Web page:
I recently traveled outside the country for ten days to explore Budapest, Amsterdam, and Paris. The last time I was outside the country was over four years ago--and during those four years, I never once traveled outside of Chicago any farther than Wisconsin, or took a vacation from work for more than three days.

Needless to say, I was long overdue.

The reason I went so long without traveling or taking time off was because I was devoted to my goals. I had things I wanted to get done, projects I wanted off my plate (like publishing my first book), and I was willing to sacrifice whatever necessary in the short term to see the long-term payoff.

The things I set out to accomplish, I accomplished them. But they came at a price. And I didn't seem to realize that price until finding myself staring up at the Louvre in Paris.

There's something about traveling that does wonders for the soul. Creativity is a fickle friend. One day, she's madly in love with you. The next, she can be stand-offish and shy, or frustrated with you all together. It's the reason so many artists and creatives complain of things like "writer's block." Those are the days creativity won't return your calls, and if she does, refuses to crack a smile.

That's because creativity requires a different sort of time and attention. Unlike work, which operates closer to a driven man in business attire, creativity does not want to sit at a desk all day. Creativity does not care whether the lunch is at an expensive restaurant downtown.

What creativity craves, and what many creative entrepreneurs seem to forget (myself included), is inspiration. Input. Long walks through a museum. Nights in an underground jazz club. Quiet mornings spent reading with a cup of coffee. The last thing creativity wants is to be held hostage by long work hours.

Creativity needs time to play.

As I said, I spent four years putting in a lot of hard work in order to achieve the goals I had set for myself. And I can see now that the biggest challenge I faced along the way wasn't the work itself. It was balancing the things that "absolutely had to get done" with the very opposite request falling from creativity's lips: giving myself time to play and let my mind wander.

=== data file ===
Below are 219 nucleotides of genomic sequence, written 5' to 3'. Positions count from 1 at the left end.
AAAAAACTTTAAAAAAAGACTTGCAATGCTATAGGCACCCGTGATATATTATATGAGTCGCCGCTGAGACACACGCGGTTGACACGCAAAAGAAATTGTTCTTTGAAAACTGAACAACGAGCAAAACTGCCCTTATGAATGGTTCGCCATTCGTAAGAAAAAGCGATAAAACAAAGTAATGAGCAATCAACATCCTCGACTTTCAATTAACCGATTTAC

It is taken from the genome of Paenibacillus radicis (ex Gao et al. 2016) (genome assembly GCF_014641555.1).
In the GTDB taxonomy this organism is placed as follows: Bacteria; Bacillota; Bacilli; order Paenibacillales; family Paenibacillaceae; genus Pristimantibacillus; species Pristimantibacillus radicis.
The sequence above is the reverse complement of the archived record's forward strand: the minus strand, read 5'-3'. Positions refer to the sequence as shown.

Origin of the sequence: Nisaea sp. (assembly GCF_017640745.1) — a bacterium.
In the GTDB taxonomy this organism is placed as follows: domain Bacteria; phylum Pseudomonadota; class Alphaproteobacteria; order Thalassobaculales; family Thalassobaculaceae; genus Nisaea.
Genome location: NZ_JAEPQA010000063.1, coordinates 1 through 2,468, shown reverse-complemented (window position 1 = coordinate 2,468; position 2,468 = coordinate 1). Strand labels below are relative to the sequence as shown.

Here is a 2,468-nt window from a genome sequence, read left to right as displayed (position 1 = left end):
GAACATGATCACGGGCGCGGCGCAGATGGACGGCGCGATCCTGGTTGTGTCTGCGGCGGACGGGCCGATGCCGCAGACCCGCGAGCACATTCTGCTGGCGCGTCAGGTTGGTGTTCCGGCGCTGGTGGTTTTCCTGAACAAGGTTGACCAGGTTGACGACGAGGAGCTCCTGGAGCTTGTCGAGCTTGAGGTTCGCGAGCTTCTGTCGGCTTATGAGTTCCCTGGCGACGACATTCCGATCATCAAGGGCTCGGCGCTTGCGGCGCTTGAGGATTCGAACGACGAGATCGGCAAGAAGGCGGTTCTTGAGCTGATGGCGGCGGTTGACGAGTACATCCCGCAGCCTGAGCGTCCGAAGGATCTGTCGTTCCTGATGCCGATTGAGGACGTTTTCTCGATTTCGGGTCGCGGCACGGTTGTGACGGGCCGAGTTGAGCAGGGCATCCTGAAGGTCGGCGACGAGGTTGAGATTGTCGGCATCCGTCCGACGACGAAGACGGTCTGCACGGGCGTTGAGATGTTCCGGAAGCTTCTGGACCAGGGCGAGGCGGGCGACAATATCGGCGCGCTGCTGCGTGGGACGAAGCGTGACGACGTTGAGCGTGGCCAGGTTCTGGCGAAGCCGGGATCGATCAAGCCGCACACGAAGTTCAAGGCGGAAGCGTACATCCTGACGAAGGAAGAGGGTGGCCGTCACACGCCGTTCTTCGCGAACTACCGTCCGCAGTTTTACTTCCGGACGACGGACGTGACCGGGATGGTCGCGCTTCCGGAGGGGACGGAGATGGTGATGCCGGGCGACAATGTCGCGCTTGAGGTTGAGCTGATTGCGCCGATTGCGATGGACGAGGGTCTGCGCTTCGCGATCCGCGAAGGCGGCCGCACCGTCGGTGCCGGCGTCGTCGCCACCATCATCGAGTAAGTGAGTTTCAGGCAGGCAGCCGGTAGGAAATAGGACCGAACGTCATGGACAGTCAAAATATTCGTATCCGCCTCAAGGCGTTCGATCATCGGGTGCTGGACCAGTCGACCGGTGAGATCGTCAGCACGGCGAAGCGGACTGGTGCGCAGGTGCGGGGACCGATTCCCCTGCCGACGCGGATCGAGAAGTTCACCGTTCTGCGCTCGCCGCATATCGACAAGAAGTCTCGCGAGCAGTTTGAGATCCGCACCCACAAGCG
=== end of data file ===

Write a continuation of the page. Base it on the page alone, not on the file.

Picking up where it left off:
While traveling out of the country, I remembered how inherently travel forces this behavior. It rips you from your comfort zone, so much so that you have no other option.

Here's why that's magnificent for your creativity.

1. In a new environment, you are forced to relax.

Call it a human survival instinct, if nothing else, but when you're in a new environment you cannot help being hyper aware of where you are. Especially if you're in a country so foreign from your own, you enter a state of relaxation through the simple act of sightseeing. And while you might think you're just "taking in the sights," a few days of this and you'll find your creative juices overflowing.

Why? Input feeds the soul.

2. You can't use your cell phone as easily.

Chances are, if you're traveling abroad then you won't have cell phone service--and while there are moments where that can be annoying, there is a hidden benefit: you cannot escape the present moment.

I found ten days without being able to scroll through my social media apps whenever the compulsion hit me to be extraordinarily relaxing. And in not being able to do so, my head was much more clear, and all throughout the day I found myself exploring ideas that would have otherwise been cut short by a sudden and random need to refresh my Instagram feed.

Traveling is a detox from this tech-reliant behavior.

3. History is humbling.

As an American, one of the most humbling parts about traveling is the vast historical differences that separate the country I am from and other countries in the world. For example: looking at the architecture around Paris makes you realize just how young our country truly is, and how much more of the world existed long before, say, people began immigrating to New York, etc.

Once you get past the realization of what sort of history other countries hold, you then realize that their art and their churches, buildings and statues are so much more than tourist attractions. They are archetypal representations of human life from a very, very long time ago.

That, in itself, is bound to give you a new perspective and a few new ideas.

So remember, there is a time and place for putting your goals first and working hard to see them through. But in order to stay inspired over the long term and allow your creativity to flourish, it's important you take time to step outside of your comfort zone.

And one of the best ways to do that is to travel.

Published on: Feb 27, 2017
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